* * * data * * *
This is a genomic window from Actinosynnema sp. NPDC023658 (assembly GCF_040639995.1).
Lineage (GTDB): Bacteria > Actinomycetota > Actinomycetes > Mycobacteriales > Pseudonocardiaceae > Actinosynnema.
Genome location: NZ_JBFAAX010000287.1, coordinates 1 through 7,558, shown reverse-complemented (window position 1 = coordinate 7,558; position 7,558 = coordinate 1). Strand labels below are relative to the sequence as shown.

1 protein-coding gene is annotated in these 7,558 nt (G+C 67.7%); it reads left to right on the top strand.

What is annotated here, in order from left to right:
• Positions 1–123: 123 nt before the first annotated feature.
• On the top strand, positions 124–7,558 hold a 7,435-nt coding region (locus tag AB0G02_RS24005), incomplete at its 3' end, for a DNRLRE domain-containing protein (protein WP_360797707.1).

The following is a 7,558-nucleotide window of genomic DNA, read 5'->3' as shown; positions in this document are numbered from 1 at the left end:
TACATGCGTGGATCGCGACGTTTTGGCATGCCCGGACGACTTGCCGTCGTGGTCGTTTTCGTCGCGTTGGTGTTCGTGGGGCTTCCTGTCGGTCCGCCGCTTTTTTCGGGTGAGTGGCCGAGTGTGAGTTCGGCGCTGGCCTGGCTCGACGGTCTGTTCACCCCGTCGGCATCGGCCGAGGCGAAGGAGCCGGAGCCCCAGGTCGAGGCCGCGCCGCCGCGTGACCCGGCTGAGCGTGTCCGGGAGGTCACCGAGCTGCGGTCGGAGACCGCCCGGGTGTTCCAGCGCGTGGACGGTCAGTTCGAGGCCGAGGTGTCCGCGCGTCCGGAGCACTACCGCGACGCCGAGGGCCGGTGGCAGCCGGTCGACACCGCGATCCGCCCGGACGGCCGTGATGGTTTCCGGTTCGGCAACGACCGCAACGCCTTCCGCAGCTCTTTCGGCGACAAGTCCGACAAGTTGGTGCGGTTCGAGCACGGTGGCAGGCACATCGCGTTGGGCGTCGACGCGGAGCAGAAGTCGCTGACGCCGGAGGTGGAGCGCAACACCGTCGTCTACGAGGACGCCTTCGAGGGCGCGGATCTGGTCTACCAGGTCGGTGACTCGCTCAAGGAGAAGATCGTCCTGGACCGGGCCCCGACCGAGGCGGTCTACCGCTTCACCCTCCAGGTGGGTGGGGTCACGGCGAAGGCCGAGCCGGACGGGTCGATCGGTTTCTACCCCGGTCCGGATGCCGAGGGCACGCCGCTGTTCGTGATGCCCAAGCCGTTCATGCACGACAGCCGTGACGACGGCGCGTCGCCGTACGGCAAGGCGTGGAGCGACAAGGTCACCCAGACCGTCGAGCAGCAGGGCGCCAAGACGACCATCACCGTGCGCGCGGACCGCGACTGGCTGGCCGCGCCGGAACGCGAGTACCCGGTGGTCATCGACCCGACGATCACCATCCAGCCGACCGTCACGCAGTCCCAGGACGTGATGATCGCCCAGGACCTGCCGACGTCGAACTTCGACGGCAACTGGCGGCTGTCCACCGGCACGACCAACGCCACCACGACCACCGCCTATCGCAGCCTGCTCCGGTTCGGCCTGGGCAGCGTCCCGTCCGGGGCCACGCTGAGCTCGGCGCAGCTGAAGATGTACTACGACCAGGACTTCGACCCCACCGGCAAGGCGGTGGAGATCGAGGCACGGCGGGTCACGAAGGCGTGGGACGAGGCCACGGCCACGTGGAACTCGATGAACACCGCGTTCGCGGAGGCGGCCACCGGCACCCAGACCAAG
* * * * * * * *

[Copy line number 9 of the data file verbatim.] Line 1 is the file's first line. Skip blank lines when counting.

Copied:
TACATGCGTGGATCGCGACGTTTTGGCATGCCCGGACGACTTGCCGTCGTGGTCGTTTTCGTCGCGTTGGTGTTCGTGGGGCTTCCTGTCGGTCCGCCGCTTTTTTCGGGTGAGTGGCCGAGTGTGAGTTCGGCGCTGGCCTGGCTCGACGGTCTGTTCACCCCGTCGGCATCGGCCGAGGCGAAGGAGCCGGAGCCCCAGGTCGAGGCCGCGCCGCCGCGTGACCCGGCTGAGCGTGTCCGGGAGGTCACCGAGCTGCGGTCGGAGACCGCCCGGGTGTTCCAGCGCGTGGACGGTCAGTTCGAGGCCGAGGTGTCCGCGCGTCCGGAGCACTACCGCGACGCCGAGGGCCGGTGGCAGCCGGTCGACACCGCGATCCGCCCGGACGGCCGTGATGGTTTCCGGTTCGGCAACGACCGCAACGCCTTCCGCAGCTCTTTCGGCGACAAGTCCGACAAGTTGGTGCGGTTCGAGCACGGTGGCAGGCACATCGCGTTGGGCGTCGACGCGGAGCAGAAGTCGCTGACGCCGGAGGTGGAGCGCAACACCGTCGTCTACGAGGACGCCTTCGAGGGCGCGGATCTGGTCTACCAGGTCGGTGACTCGCTCAAGGAGAAGATCGTCCTGGACCGGGCCCCGACCGAGGCGGTCTACCGCTTCACCCTCCAGGTGGGTGGGGTCACGGCGAAGGCCGAGCCGGACGGGTCGATCGGTTTCTACCCCGGTCCGGATGCCGAGGGCACGCCGCTGTTCGTGATGCCCAAGCCGTTCATGCACGACAGCCGTGACGACGGCGCGTCGCCGTACGGCAAGGCGTGGAGCGACAAGGTCACCCAGACCGTCGAGCAGCAGGGCGCCAAGACGACCATCACCGTGCGCGCGGACCGCGACTGGCTGGCCGCGCCGGAACGCGAGTACCCGGTGGTCATCGACCCGACGATCACCATCCAGCCGACCGTCACGCAGTCCCAGGACGTGATGATCGCCCAGGACCTGCCGACGTCGAACTTCGACGGCAACTGGCGGCTGTCCACCGGCACGACCAACGCCACCACGACCACCGCCTATCGCAGCCTGCTCCGGTTCGGCCTGGGCAGCGTCCCGTCCGGGGCCACGCTGAGCTCGGCGCAGCTGAAGATGTACTACGACCAGGACTTCGACCCCACCGGCAAGGCGGTGGAGATCGAGGCACGGCGGGTCACGAAGGCGTGGGACGAGGCCACGGCCACGTGGAACTCGATGAACACCGCGTTCGCGGAGGCGGCCACCGGCACCCAGACCAAG